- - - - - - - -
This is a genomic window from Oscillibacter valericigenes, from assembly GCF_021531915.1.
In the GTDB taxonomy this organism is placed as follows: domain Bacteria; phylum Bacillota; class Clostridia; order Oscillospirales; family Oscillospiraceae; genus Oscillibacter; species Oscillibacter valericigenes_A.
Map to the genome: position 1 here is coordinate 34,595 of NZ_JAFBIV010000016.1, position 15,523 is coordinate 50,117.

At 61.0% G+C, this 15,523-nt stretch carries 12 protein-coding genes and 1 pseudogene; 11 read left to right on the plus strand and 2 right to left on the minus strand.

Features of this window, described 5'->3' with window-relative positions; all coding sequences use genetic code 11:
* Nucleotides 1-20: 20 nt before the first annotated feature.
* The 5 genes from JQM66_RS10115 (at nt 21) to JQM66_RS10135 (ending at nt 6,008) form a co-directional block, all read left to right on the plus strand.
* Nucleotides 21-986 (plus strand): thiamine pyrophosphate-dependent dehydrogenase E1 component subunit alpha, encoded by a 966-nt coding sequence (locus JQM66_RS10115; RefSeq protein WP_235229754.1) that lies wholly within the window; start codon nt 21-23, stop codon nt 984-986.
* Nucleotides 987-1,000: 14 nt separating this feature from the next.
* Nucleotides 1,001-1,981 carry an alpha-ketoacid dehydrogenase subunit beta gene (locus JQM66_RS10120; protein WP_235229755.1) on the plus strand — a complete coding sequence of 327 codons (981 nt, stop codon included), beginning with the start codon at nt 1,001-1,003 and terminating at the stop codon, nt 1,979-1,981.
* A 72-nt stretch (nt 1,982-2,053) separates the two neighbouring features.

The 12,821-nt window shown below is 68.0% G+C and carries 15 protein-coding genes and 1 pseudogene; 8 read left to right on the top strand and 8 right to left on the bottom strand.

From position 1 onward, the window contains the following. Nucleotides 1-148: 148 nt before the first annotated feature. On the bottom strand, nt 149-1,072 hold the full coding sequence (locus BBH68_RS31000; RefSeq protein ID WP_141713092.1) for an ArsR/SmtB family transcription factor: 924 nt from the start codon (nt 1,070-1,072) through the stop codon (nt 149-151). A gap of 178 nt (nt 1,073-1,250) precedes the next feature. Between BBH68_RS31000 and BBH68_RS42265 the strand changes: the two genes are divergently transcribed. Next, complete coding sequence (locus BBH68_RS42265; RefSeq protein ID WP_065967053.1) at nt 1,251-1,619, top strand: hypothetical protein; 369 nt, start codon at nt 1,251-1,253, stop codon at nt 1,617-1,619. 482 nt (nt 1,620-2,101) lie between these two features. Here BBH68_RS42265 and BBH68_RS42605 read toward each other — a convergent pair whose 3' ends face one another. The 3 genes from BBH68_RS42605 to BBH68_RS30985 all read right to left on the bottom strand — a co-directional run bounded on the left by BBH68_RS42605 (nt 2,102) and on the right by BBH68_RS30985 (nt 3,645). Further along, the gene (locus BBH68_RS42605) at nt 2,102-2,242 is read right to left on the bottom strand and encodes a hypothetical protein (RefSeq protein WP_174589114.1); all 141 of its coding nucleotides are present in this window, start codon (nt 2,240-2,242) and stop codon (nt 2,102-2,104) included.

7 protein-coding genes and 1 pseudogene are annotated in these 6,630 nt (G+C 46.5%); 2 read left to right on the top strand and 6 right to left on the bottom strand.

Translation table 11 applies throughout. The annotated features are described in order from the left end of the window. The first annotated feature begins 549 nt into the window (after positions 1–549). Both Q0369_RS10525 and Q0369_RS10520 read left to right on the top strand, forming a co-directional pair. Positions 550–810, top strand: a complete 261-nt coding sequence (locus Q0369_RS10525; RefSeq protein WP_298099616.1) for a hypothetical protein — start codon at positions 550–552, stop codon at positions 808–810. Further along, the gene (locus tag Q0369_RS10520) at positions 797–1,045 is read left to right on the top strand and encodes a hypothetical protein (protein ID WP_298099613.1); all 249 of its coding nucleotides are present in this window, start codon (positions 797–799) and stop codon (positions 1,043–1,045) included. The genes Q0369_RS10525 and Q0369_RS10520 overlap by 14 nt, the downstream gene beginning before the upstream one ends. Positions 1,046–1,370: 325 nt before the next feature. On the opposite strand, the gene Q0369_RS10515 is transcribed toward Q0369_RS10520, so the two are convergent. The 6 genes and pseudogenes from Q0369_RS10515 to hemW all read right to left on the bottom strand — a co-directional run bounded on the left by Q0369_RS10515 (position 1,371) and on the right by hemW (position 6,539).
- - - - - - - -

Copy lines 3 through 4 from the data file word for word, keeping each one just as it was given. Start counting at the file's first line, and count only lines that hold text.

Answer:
Map to the genome: position 1 here is coordinate 34,595 of NZ_JAFBIV010000016.1, position 15,523 is coordinate 50,117.

At 61.0% G+C, this 15,523-nt stretch carries 12 protein-coding genes and 1 pseudogene; 11 read left to right on the plus strand and 2 right to left on the minus strand.